The great thing about My Roommate is a Gumiho, is how fresh it manages to feel, despite it appearing, at first glance, to be like just about any other romcom dotting Dramaland. Yes, there are tropes, but most of the time, they’re there to be turned on their heads. In particular, I love our female lead, who’s anything but a Candy. She might appear rather goofy on the surface, but she’s gracious and classy, and has such a good head on her shoulders, that it’s hard not to love her.
I feel that Hye Ri and Jang Ki Yong are well-cast and well-directed in this; I enjoyed them both very much, and I feel that their chemistry works really well. As a bonus, Kang Han Na is wonderful in this, as a ditzy ex-gumiho. This is literally my favorite role of Kang Han Na’s, to date.
I found the ending a touch underwhelming, especially when compared to how solidly the rest of the show stacks up, but overall, it’s still a very enjoyable drama that I’d recommend!
Hey KFG. Hope you are well. An idea for “ask KFG” post was one around what your guilty pleasures are? And opening that same question up to the KFG community. In particular those that you couldn’t explain to a non K drama lover.
So for me three immediately come to mind. The first being “Secret Garden”. Body shifting, toxic couple. Female lead sometimes one note, an annoying mother but even though I watched this ten years after it was shown I still fell for all the iconic lines. The second ” “You are Beautiful”. Cross dressing nun joins a pop band pretending to be her male twin. The chemistry between the OTP never sizzles but it is oh so sweet and actually what develops is a nurturing relationship despite the communication problems. And Jang Keun-suk is so mesmerising beautiful that you can’t take your eyes off him.
The third is” Don’t dare to dream”. Questionable OTP and questionable decisions and at one point the female lead dates both the ML and the second lead at the same but the sparkling chemistry between the leads makes this a great binge watch. And an honourable mention for Masters Sun. FL sees ghosts and ML acts as a barrier to those ghosts but uses this power to manipulate the FL into furthering his interests but again the sizzling chemistry between the leads makes the show so bingeable”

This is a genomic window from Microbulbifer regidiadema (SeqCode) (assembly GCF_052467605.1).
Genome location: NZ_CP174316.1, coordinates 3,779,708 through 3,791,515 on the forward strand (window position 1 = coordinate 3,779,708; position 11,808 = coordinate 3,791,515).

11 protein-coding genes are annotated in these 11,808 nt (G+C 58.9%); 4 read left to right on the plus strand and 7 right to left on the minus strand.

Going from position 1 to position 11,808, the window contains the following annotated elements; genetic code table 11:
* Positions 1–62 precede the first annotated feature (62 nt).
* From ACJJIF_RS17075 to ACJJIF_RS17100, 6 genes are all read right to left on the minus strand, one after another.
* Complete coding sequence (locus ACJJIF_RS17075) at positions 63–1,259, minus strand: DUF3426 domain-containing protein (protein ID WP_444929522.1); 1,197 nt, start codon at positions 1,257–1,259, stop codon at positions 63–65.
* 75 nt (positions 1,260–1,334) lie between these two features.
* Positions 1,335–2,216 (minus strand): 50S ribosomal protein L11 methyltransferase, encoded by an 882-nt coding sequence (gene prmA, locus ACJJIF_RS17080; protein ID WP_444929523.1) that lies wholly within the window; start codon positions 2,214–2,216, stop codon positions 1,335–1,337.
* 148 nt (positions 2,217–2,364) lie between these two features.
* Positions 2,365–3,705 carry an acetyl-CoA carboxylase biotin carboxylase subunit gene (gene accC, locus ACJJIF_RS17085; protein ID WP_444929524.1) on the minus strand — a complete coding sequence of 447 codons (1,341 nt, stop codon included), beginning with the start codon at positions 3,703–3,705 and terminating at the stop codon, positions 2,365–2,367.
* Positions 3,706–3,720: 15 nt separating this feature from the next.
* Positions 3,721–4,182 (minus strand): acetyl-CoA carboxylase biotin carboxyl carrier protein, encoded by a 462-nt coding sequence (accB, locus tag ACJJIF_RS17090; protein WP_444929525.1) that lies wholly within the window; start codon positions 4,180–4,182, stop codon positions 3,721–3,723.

Absolutely LOVE your blog and best of luck in your journey to keep writing!
Two questions for you I hope you can help with, though they are sort of related:
1) Why is it so rare for kdramas to get more than 1 season?
2) What qualifies a kdrama to get a second season?
To explain a bit, I just finished Vincenzo (so amazing, SJK, JYB and the rest of the cast were brilliant, even if the logic got…stretched in some bits) but SJK’s interview right after the finale seems to indicate it won’t get a second season despite very very good ratings.
This seems to be the norm for kdramas–save very rare exceptions like Hospital Playlist and Age of Youth/Hello My Twenties. So what gives? Is it a different industry/culture thing? I do admit that I am based in the US, where, as long as a show doesn’t completely flop, getting at least 2-3 seasons is incredibly common.
I have a Dear kfangurl question to ask! My question is whether you’ve ever had a problem watching the same actor in a different role, because you have such a strong impression of him/her in the first show you saw the actor in? Asking because I just started watching K dramas last year, and i started with highly rated ones like Crash Landing on You and Healer, where the OTPs are so smashing that I was reluctant to see the actors in other shows as it would feel to me almost like they were cheating on their original OTP! Lol.
So far I haven’t “repeated” any actors besides Lee Jun Ki – I first saw him in Arang and the Magistrate and a few months later in Flower of Evil. But to me that felt ok as his performance made the two characters feel completely different. It probably helped that his Flower of Evil character was supposed to have antisocial personality disorder so has flattened emotions.
But now almost a year after watching Healer, I’m watching Park Min Young in Her Private Life and I keep getting flashbacks to her Healer performance, especially when the two characters overlap on certain traits like optimism, pluckiness and sunny smiles. It’s probably a personal quirk but I do wonder if anyone faces this issue too! For now there are so many dramas out there that I can avoid repeats of actors but soon it won’t be an option! Ha ha.
When I first watched Goblin four years ago, I loved it so much, and it was so mindboggling to me at the time.